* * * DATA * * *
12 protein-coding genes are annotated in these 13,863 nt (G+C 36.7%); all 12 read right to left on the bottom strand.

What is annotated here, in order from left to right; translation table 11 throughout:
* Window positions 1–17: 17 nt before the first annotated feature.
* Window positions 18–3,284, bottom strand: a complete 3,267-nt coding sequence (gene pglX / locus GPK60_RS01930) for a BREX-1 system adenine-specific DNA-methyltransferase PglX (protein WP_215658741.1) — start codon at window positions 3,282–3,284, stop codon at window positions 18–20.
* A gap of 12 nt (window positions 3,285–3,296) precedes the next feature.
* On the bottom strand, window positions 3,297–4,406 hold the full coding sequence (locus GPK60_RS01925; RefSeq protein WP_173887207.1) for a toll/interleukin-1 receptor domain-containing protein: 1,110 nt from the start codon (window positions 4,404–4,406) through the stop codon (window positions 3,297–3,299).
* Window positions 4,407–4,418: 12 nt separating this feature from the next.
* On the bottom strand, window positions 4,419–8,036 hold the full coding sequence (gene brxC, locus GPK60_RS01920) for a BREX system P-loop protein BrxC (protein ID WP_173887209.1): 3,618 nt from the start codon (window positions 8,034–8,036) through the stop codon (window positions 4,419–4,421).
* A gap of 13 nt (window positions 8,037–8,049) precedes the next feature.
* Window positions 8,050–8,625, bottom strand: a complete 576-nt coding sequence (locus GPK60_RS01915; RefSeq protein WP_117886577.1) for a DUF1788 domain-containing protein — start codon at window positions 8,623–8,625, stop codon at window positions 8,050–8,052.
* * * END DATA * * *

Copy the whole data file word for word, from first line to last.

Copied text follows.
12 protein-coding genes are annotated in these 13,863 nt (G+C 36.7%); all 12 read right to left on the bottom strand.

What is annotated here, in order from left to right; translation table 11 throughout:
* Window positions 1–17: 17 nt before the first annotated feature.
* Window positions 18–3,284, bottom strand: a complete 3,267-nt coding sequence (gene pglX / locus GPK60_RS01930) for a BREX-1 system adenine-specific DNA-methyltransferase PglX (protein WP_215658741.1) — start codon at window positions 3,282–3,284, stop codon at window positions 18–20.
* A gap of 12 nt (window positions 3,285–3,296) precedes the next feature.
* On the bottom strand, window positions 3,297–4,406 hold the full coding sequence (locus GPK60_RS01925; RefSeq protein WP_173887207.1) for a toll/interleukin-1 receptor domain-containing protein: 1,110 nt from the start codon (window positions 4,404–4,406) through the stop codon (window positions 3,297–3,299).
* Window positions 4,407–4,418: 12 nt separating this feature from the next.
* On the bottom strand, window positions 4,419–8,036 hold the full coding sequence (gene brxC, locus GPK60_RS01920) for a BREX system P-loop protein BrxC (protein ID WP_173887209.1): 3,618 nt from the start codon (window positions 8,034–8,036) through the stop codon (window positions 4,419–4,421).
* A gap of 13 nt (window positions 8,037–8,049) precedes the next feature.
* Window positions 8,050–8,625, bottom strand: a complete 576-nt coding sequence (locus GPK60_RS01915; RefSeq protein WP_117886577.1) for a DUF1788 domain-containing protein — start codon at window positions 8,623–8,625, stop codon at window positions 8,050–8,052.